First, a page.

Diabetic retinopathy

Diabetic retinopathy is the result of damage to the blood vessels in the eye due to chronic elevations in blood sugar, or diabetes.  The retina is responsible for detecting light and visual cues and sending them via your optic nerve into your brain to tell you what you just saw. 

Uncontrolled sugar levels leads to damage to the small blood vessels in the eye, allowing them to leak.  Over time, this leaking leads to swelling in the eye.  The end effect is a lack of blood flow and nutrients to the retina, resulting in loss of vision.  The body attempts to repair this damage by building new blood vessels, which are even more fragile and likely to leak.  All of this bleeding and blood vessel growth causes scar tissue to form, and as scars tend to do, they contract away from the surrounding tissue.  This pulling away can actually pull the retina off, leading to permanent visual loss. 

Unfortunately, there are often no symptoms of diabetic retinopathy.  Later symptoms may include visual floaters, increased visual difficulty, dark spots or difficulty with night vision.

This is why it is vital that people with diabetes get annual eye exams by an optometrist or ophthalmologist.  Since there are usually no symptoms, it is important to get a visual of your retina and its blood vessels to ensure there are no abnormal blood vessels.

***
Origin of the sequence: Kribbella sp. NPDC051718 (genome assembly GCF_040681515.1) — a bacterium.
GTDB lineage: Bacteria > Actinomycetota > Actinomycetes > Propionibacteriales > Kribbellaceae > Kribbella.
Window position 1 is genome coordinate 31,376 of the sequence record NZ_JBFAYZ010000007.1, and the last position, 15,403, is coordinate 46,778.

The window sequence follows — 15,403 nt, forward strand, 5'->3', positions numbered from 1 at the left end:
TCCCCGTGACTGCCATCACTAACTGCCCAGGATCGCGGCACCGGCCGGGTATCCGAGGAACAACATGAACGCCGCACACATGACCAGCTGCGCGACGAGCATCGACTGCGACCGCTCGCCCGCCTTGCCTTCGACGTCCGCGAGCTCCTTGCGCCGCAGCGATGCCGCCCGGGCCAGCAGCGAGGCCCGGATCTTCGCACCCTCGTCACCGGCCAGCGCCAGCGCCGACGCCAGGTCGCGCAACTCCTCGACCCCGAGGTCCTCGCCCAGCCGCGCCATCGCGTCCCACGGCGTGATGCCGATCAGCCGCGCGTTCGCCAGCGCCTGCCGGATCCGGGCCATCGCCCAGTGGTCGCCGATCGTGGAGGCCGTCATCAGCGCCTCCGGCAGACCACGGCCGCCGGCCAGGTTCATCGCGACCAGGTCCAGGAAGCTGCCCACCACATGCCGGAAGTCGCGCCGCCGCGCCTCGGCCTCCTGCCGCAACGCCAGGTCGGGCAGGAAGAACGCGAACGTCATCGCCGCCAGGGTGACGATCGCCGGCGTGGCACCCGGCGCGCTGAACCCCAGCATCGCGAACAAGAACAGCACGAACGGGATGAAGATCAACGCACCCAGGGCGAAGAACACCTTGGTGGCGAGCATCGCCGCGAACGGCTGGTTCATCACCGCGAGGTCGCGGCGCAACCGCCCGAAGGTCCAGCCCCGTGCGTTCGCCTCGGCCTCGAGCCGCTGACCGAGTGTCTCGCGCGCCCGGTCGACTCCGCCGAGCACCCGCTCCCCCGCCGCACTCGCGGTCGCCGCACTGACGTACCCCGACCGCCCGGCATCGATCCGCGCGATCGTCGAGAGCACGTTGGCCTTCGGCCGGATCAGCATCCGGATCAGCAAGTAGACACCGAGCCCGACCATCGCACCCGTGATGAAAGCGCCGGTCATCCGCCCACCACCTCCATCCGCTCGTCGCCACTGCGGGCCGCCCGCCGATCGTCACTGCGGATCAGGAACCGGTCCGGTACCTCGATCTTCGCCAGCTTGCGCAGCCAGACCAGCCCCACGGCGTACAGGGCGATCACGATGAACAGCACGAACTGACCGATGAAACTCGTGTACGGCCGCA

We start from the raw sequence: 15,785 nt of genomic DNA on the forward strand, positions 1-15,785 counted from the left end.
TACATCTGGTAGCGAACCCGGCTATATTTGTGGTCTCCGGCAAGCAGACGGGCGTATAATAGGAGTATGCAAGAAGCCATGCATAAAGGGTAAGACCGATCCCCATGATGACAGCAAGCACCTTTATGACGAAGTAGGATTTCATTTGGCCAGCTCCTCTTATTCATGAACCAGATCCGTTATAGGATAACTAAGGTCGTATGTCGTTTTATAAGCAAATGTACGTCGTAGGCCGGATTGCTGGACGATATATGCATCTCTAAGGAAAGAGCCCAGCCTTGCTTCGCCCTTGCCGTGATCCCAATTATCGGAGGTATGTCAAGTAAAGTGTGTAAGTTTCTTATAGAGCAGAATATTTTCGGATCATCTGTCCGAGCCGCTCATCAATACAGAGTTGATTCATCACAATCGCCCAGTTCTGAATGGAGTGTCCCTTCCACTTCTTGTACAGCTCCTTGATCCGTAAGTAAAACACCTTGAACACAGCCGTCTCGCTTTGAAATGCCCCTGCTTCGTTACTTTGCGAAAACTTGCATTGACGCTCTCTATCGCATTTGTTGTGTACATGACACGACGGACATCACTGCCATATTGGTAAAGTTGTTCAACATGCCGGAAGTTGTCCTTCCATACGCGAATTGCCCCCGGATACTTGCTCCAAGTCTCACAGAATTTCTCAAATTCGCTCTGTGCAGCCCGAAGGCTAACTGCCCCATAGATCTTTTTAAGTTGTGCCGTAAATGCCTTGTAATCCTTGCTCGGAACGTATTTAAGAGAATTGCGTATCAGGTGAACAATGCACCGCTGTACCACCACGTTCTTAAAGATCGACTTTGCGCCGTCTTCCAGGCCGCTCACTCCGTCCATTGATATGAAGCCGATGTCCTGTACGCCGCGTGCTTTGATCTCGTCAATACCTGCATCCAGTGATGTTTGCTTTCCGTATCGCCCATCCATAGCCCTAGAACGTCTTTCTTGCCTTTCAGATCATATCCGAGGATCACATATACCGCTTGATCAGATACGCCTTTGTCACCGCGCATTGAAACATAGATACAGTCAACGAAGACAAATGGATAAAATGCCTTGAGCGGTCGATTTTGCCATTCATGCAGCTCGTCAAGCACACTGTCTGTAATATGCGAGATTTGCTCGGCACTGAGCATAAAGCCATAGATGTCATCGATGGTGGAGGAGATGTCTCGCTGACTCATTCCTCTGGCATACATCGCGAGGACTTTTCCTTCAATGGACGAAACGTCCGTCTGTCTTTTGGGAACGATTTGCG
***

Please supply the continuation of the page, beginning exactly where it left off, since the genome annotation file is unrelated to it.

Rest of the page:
The best way to prevent diabetic retinopathy is to control your blood sugar.  Long term sugar control is measured via hemoglobin A1C, which can tell you how your sugar has been over the last 3 months.  An A1C of less than 8.0 can reduce your risk of developing diabetic retinopathy by more than 75%.  Don’t be discouraged if your A1C is not at that goal yet – studies show that for every 1 point reduction in A1C, there is a 35% reduction in retinopathy development.  So, small improvements can help while you are working toward your diabetic control goals. 

There are some treatment options for diabetic retinopathy, depending on the severity of the disease. 

An ophthalmologist may inject a medication directly into the eye.  One type of medication is to block a protein that stimulates blood vessel growth and leakage, vascular endothelial growth factor (VEGF).   Another is a steroid, which is used to reduce inflammation and can be an injection or implant. 

There are two different types of laser eye treatments used for treatment: focal laser surgery and panretinal photocoagulation.  Focal laser surgery uses a spot laser to concentrate in an area that is already leaking fluid into the macula, the central area of the retina.  Panretinal photocoagulation utilizes multiple laser spots to diminish current blood vessels and prevent new blood vessels from forming, thus preventing leaking in the future.

If there is severe bleeding, a vitrectomy may be needed.  This is removal of the gel in the center of the eye.  It is replaced with a salt solution.  Or a terminator eye, if you have a billion dollars to spare. 

We are fortunate to have these treatments available, but they usually don’t return vision after it’s been compromised by diabetes.  Our best hope is to slow the progression of further retinopathy once it has started.  If you do have diabetes, make sure you follow up with your ophthalmologist or optometrist for regular exam.  And, even more importantly, make sure you follow up with your health care provider to ensure you have optimal sugar control!

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